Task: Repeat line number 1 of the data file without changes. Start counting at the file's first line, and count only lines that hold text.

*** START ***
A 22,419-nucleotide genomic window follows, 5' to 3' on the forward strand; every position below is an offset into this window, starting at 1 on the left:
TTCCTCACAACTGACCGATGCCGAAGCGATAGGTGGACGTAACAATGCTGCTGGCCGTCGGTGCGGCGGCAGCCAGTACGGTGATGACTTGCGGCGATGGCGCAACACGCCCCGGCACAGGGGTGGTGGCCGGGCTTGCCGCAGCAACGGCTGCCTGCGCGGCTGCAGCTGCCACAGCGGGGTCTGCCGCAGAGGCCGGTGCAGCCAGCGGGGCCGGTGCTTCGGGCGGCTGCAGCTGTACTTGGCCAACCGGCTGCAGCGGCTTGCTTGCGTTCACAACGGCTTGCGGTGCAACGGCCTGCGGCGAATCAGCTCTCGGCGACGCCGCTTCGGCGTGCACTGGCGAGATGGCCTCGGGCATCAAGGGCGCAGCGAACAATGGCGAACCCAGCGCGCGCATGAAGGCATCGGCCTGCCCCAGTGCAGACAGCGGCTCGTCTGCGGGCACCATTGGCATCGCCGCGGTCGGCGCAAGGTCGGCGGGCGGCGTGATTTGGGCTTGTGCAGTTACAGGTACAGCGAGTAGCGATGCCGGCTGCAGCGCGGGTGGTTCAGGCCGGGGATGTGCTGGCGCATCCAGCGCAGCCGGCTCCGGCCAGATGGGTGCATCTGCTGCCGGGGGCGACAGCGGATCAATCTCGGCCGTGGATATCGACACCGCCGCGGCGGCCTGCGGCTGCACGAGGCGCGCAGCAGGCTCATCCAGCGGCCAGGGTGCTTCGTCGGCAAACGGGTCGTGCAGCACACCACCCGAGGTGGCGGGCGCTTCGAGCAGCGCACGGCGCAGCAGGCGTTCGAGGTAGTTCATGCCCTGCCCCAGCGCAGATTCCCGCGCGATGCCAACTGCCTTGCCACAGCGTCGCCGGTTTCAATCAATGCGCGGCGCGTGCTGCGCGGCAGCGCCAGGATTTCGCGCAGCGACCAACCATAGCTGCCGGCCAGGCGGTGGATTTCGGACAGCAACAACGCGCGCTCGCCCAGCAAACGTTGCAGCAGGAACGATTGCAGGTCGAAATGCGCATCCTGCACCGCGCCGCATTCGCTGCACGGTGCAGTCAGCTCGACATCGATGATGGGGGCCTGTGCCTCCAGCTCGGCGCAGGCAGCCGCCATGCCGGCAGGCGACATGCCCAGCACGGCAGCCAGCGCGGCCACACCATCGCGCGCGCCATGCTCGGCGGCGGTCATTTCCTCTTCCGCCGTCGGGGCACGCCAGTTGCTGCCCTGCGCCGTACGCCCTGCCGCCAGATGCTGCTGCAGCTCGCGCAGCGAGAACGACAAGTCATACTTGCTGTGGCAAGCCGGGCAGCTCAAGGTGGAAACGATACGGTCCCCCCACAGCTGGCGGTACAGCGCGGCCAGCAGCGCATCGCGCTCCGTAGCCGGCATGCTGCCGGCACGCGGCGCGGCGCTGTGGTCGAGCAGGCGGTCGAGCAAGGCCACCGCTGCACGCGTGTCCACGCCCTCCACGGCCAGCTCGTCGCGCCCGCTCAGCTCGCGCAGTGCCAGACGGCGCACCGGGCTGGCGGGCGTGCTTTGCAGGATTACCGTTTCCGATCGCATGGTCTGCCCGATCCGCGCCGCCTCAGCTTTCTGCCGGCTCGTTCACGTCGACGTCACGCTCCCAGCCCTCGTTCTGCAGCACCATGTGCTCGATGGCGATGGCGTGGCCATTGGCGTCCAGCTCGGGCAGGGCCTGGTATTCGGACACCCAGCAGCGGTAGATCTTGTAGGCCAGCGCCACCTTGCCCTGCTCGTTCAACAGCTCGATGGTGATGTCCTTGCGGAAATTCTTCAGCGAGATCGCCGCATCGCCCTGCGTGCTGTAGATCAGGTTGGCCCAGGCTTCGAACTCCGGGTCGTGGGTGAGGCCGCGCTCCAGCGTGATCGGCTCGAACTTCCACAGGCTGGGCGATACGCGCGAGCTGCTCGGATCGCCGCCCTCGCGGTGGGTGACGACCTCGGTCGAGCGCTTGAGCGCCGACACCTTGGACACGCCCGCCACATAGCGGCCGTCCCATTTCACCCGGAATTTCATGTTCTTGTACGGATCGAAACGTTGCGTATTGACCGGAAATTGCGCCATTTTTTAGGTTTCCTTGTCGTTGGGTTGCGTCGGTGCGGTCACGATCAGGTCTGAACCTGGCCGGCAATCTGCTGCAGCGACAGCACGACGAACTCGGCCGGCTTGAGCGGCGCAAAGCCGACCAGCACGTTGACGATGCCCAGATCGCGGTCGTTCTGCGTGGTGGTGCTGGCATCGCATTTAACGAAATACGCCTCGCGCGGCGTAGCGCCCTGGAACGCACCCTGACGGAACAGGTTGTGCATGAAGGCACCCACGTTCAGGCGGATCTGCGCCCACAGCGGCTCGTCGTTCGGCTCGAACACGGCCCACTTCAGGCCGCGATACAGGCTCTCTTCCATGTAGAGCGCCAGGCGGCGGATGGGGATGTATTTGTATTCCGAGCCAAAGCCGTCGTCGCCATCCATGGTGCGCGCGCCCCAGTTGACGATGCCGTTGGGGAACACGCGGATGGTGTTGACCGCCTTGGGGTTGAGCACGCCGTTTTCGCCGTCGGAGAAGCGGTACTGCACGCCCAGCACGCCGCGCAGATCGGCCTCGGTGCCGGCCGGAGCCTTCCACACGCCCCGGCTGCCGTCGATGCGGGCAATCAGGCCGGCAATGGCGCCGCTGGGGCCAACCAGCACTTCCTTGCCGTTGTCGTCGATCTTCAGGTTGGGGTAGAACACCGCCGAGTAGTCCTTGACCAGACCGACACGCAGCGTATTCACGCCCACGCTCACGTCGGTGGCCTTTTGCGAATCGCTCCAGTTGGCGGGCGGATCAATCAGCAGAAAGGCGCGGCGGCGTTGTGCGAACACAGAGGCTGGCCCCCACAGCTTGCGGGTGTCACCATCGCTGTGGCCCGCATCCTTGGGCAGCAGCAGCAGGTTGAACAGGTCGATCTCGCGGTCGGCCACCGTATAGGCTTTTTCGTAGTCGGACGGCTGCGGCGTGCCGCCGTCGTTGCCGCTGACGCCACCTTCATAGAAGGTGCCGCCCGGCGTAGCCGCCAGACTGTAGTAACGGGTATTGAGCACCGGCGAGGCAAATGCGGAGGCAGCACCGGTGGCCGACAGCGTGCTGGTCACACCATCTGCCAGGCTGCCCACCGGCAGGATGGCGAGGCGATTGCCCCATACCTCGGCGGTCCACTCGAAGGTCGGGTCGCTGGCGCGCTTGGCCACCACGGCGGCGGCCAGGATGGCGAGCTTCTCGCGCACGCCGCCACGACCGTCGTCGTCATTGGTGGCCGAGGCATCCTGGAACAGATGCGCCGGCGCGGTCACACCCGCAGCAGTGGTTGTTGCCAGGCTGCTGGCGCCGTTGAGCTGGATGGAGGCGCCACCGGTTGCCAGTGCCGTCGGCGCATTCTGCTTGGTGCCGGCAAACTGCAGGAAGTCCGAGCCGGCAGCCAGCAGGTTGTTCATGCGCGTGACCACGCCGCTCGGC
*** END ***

A 22,419-nucleotide genomic window follows, 5' to 3' on the forward strand; every position below is an offset into this window, starting at 1 on the left: